Thomas Noble, 1876 - 1915
Thomas Noble was born in April 1876 in Narrow Marsh Nottingham, son of John Noble and Selina. Thomas's father was described as a foundry labourer and engine driver, whilst Selina (formerly Lloyd) had worked as a silk hand. Narrow Marsh was a notorious Nottingham slum of narrow courts and back to back houses and the family would have lived in relatively poor conditions. Two years later they had moved to a nearby court in Martins Yard and by 1881 they were living in Long Stairs nearby. Thomas's mother Selina Noble was absent soon after Thomas was born. It is not clear whether this was as a result of a breakdown in their marriage or whether she was forced to work away from home to send money back to the family. In 1881, when Thomas was 5 and living with his father in Long Stairs Nottingham, his mother appears as a housekeeper for James Bradbury and his family living at their shop premises in Bridge Gate, Derby.
Long Stairs, Nottingham
By 1891 Thomas was 15 and the family had moved again, this time to Pear Street. Although of working age at 15 there is no occupation shown for Thomas in the 1891 census. Also living with Thomas and his father John in both 1881 and 1891 was Charlotte Sawler. She is described as a lodger and boarder but she was eventually to marry John and become Thomas's stepmother.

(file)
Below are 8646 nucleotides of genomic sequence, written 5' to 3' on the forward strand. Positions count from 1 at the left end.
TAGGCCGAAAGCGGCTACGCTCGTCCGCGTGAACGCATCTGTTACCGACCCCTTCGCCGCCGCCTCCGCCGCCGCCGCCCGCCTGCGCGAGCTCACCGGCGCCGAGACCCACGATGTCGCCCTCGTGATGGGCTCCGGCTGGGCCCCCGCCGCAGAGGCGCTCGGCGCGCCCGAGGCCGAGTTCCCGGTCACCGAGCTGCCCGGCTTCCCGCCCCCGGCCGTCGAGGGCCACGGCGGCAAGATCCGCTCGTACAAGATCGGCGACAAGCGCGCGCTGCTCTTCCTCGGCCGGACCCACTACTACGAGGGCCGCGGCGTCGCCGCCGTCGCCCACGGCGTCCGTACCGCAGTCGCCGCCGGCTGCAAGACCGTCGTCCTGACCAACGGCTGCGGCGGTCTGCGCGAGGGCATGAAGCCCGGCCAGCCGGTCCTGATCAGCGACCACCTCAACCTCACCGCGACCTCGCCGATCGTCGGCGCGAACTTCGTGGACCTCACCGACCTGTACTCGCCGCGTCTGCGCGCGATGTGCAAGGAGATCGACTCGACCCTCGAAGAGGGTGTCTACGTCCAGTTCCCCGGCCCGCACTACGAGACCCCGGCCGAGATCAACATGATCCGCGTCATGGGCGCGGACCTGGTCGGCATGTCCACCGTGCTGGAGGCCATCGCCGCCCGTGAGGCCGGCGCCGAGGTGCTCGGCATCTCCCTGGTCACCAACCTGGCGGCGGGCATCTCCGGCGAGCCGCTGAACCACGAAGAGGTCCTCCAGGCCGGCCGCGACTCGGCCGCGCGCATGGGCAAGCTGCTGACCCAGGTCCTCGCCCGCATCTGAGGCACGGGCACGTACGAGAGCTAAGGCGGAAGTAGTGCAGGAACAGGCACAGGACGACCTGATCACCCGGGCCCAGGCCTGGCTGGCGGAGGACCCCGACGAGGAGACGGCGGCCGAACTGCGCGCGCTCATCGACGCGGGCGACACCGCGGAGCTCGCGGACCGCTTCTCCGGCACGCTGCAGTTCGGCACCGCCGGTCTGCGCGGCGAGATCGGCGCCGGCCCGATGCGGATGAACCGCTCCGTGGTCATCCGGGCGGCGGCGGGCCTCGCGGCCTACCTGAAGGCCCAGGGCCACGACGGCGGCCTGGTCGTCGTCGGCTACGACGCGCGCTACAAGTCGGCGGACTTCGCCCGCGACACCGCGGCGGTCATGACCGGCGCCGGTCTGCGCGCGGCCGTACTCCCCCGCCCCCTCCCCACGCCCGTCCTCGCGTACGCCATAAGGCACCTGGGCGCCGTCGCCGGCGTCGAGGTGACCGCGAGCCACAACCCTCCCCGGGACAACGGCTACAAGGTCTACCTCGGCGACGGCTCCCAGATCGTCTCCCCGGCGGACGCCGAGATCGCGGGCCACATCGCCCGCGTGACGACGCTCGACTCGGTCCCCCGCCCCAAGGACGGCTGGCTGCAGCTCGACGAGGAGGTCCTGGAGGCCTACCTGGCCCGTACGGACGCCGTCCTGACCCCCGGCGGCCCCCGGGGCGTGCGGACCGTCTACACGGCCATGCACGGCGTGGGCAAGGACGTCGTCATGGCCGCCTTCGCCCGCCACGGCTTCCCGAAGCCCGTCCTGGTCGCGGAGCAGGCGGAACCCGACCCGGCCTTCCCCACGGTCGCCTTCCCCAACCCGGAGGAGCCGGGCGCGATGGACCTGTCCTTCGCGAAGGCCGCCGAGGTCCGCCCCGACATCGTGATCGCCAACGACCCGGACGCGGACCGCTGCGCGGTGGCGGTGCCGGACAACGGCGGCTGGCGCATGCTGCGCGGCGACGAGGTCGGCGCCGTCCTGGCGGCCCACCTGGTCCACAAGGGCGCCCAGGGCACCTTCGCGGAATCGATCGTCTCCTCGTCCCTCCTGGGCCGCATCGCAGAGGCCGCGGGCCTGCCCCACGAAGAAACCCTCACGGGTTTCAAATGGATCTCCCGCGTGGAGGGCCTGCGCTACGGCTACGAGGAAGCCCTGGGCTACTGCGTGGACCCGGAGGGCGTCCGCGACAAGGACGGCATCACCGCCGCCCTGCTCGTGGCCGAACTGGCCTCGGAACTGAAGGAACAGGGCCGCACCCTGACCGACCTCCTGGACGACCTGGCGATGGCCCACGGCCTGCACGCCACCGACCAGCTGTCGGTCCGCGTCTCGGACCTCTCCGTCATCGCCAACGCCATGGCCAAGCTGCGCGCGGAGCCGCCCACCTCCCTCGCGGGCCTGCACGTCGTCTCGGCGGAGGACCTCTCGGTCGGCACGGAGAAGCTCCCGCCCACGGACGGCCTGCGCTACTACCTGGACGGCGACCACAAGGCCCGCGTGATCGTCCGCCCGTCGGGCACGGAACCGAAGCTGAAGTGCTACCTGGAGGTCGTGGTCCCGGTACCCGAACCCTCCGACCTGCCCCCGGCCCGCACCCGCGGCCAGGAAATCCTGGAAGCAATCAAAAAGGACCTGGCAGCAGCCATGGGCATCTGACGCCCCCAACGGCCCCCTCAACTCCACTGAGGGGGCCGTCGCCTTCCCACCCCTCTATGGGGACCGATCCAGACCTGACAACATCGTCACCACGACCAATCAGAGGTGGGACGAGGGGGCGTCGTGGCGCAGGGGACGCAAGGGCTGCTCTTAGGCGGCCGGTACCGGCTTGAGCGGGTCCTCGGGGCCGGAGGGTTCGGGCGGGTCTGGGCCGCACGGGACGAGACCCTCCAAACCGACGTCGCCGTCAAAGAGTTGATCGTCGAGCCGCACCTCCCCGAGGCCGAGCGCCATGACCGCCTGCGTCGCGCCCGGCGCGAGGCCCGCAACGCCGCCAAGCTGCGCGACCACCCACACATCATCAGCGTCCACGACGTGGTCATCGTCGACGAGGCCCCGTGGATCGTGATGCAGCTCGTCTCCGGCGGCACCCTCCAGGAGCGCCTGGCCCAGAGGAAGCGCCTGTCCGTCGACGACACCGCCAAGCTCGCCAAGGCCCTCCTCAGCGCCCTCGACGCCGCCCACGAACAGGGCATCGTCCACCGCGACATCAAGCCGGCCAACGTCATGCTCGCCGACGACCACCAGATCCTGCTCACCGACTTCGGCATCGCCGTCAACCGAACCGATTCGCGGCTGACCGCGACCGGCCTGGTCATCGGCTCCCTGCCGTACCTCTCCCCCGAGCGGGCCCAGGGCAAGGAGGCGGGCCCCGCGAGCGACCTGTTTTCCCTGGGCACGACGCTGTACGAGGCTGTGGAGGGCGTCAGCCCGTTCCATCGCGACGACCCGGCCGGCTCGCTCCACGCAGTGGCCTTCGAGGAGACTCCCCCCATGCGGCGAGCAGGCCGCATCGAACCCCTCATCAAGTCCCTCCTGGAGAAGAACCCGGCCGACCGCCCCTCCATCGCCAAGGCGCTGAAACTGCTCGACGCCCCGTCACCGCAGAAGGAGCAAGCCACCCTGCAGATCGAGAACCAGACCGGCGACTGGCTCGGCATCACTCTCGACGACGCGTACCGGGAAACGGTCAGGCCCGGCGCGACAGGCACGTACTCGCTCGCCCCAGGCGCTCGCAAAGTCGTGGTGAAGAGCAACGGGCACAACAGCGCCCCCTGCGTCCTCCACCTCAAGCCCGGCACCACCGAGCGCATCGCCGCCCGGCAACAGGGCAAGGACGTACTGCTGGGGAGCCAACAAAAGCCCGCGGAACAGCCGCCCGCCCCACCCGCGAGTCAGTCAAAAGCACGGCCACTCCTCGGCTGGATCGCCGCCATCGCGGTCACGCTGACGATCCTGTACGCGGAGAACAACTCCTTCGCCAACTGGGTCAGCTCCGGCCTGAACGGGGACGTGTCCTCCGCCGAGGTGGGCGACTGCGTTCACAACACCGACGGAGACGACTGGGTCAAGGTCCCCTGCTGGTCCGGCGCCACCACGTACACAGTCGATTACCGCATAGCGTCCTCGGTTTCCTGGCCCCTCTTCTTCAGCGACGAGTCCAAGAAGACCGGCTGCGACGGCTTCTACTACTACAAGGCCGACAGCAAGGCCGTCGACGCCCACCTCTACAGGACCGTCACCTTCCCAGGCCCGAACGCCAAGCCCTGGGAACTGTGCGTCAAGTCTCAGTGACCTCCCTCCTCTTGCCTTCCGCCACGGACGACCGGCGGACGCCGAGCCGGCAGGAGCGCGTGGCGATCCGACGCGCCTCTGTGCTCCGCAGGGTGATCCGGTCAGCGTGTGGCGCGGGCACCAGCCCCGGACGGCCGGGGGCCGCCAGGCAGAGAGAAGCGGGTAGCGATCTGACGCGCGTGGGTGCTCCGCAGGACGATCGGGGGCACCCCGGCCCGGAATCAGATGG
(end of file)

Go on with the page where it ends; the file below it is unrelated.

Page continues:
By 1898 Thomas had found employment in Nottingham's cotton industry as a 'cotton repairer' and met Mary Ann Bunting (aka Keetley) who was a 'cotton cleaner'. It is possible that they met through their work, for one of the Nottingham cotton manufacturers such as Hine and Mundella, whose large factory was close by.
The cotton industry
By 1901, three years after their marriage, Thomas and a pregnant Mary Ann were living with Mary Ann's parents at Harvey Terrace in St Anns, Nottingham. They are described as lodgers in the 1901 census and Thomas is a 'Cotton Presser' by occupation. It is at this time that they have their first child, William. Thomas's occupation remains the same throughout most of his working life. However work in the cotton trade was precarious during this period and this is reflected by the frequency with which his family sought the support of the workhouse. There are a number of references in the Nottingham Workhouse Admission and Discharge Books to Thomas's family, including the birth of his son George Henry Noble born in Bagthorpe Workhouse in 1904. It is not clear whether the family stayed together during this period as Thomas's wife Mary Ann and their sons William and George enter the workhouse on their own in February 1908. In March 1908 the boys are 'discharged' to their father at Ash Yard, Howard Street, but Thomas's wife appears to remain in the Workhouse on her own. In 1910 Mary Ann gives birth to Christopher but it is unlikely that Thomas is the father.
Nottingham (Bagthorpe) Workhouse 1906
By 1911 Thomas and Mary Ann were clearly living apart. Thomas (or 'Tom') is living with his parents at Ash Yard, at the time of the census. Mary Ann, described as 'Mrs Hannah Noble' and the children, are living with Robert Thompson in Carlton, Nottingham. Mary Ann is described as a 'boarder'.
Thomas died relatively young, at just 40, on 10 February 1915. However he outlived his estranged wife by three months as she died of pneumonia in December 1914. It is not known what happened to the children, they were probably taken in by their grandmother Clara Bunting.
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